Italian rider Franco Pellizotti faces a likely two-year suspension based on his irregular biological passport levels.
Yesterday, the Italian Olympic Committee (CONI) recommended the suspension to the Italian anti-doping tribunal (TNA). The TNA will likely make its decision by the end of August.
“CONI let me down,” Pellizotti told Italian paper La Gazzetta dello Sport, “even if I somewhat expected this.”
CONI began its review of Pellizotti’s case after the International Cycling Union (UCI) announced the irregularities in his blood profile on May 3. The announcement derailed Pellizotti’s plans to win the Giro d’Italia, one year after finishing third and winning the 2009 Tour de France’s mountains classification.
Team Liquigas pulled him out of its Giro d’Italia team before the race due to the UCI’s announcement. However, it went on to win the race with Ivan Basso and continued its support for Pellizotti.
“Our beliefs are based on our doctors’ research,” said Liquigas president, Paolo Dal Lago. “We believe in the biological passport, but sometimes it is managed wrongly and in this case, the UCI managed it wrongly.”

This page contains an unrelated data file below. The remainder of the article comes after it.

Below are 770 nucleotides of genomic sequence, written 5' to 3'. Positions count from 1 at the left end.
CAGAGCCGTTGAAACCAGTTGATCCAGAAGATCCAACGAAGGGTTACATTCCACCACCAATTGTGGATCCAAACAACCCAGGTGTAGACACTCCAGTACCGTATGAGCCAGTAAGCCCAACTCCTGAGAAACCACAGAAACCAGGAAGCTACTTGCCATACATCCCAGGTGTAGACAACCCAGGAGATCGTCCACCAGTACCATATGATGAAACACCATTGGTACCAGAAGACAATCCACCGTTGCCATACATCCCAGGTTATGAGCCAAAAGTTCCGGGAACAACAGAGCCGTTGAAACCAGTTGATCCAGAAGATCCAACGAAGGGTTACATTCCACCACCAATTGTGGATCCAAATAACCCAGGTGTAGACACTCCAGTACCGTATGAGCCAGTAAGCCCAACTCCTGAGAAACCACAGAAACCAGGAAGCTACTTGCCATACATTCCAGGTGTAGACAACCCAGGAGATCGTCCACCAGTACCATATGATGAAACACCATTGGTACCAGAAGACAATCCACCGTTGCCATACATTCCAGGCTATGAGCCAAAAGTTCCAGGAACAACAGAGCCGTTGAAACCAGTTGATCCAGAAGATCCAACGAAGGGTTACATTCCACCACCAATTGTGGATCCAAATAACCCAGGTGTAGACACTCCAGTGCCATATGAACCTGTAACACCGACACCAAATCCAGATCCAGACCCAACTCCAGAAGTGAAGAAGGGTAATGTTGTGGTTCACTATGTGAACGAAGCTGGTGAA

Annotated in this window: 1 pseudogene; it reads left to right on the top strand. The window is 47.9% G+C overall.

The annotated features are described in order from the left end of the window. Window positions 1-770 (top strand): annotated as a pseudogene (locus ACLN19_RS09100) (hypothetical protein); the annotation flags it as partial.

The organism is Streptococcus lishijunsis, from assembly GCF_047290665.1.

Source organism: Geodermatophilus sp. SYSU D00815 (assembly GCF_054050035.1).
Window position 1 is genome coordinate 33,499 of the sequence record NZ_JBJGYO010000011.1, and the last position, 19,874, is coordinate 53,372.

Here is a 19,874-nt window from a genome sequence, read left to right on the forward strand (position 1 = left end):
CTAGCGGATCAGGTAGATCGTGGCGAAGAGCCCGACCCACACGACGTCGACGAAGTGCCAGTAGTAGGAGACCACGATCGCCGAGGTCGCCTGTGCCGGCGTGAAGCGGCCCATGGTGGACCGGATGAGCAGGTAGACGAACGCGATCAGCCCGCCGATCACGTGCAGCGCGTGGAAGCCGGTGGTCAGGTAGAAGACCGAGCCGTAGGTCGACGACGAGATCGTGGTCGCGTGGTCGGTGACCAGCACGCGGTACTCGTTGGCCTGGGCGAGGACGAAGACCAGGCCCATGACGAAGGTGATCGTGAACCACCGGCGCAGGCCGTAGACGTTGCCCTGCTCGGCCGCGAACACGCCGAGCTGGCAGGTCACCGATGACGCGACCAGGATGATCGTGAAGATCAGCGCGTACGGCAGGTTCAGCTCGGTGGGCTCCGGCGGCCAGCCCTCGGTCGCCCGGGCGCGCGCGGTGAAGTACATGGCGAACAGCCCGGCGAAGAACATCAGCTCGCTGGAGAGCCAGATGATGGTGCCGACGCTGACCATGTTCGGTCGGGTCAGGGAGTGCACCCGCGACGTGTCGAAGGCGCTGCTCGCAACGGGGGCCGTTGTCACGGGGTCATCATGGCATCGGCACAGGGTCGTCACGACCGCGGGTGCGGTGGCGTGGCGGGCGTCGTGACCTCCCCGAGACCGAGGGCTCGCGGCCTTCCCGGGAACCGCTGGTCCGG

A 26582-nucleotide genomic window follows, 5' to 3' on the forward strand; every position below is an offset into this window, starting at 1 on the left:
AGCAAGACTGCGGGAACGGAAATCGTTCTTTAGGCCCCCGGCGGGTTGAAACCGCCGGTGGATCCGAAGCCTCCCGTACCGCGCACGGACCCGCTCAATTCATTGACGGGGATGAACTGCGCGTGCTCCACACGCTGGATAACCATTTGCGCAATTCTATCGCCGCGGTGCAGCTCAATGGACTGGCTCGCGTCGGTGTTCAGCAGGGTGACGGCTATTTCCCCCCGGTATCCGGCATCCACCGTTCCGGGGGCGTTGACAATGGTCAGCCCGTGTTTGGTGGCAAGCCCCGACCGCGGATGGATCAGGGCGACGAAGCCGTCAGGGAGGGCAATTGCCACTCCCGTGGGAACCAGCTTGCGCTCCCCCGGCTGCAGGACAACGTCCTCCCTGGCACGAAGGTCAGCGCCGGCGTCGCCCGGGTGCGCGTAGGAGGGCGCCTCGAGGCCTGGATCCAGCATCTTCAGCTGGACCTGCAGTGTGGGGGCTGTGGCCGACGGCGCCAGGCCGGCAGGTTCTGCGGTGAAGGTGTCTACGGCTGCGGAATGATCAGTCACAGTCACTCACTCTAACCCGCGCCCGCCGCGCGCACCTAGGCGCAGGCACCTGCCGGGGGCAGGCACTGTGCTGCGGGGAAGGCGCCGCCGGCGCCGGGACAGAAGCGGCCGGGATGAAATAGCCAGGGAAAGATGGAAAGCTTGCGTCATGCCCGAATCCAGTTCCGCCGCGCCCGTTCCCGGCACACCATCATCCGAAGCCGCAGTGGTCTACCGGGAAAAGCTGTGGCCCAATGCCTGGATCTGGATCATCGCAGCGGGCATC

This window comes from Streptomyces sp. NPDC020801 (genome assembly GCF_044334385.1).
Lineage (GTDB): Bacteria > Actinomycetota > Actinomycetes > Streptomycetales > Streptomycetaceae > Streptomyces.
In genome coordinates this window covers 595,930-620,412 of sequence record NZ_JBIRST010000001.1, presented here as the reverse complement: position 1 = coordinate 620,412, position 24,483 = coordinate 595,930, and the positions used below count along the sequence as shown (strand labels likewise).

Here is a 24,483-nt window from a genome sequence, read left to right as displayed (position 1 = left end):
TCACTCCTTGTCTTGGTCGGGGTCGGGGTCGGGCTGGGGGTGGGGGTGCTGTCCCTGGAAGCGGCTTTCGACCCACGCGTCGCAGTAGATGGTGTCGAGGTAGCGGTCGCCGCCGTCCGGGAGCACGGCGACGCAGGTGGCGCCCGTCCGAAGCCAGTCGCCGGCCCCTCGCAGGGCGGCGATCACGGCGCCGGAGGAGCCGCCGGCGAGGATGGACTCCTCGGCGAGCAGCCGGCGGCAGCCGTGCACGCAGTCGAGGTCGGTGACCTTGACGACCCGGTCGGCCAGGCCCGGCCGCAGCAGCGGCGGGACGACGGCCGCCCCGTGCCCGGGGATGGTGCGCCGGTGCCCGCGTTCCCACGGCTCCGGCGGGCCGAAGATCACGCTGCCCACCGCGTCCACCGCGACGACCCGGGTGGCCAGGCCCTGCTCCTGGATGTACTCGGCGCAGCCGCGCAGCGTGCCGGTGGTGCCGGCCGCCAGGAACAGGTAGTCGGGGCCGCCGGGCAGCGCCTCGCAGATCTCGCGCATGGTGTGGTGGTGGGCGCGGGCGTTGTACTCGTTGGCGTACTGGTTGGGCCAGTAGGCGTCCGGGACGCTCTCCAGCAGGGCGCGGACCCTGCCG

“I remain confident,” continued Pellizotti yesterday. “The team did not dismiss me, which means they believe in me.”
However, it is up to the TNA to decide, not Liquigas. The TNA suspended Italians Francesco De Bonis and Pietro Caucchioli in May for similar, abnormal biological passport readings.
The UCI introduced the biological passport as a means to catch riders doping without a traditional positive test. It traces blood and urine values over time to look for suspicious changes and to signal doping.
Pellizotti was tested at last year’s Tour de France, August 9 and at a team camp in March. The UCI spotted the anomalies on December 6 and asked Pellizotti for an explanation on March 3.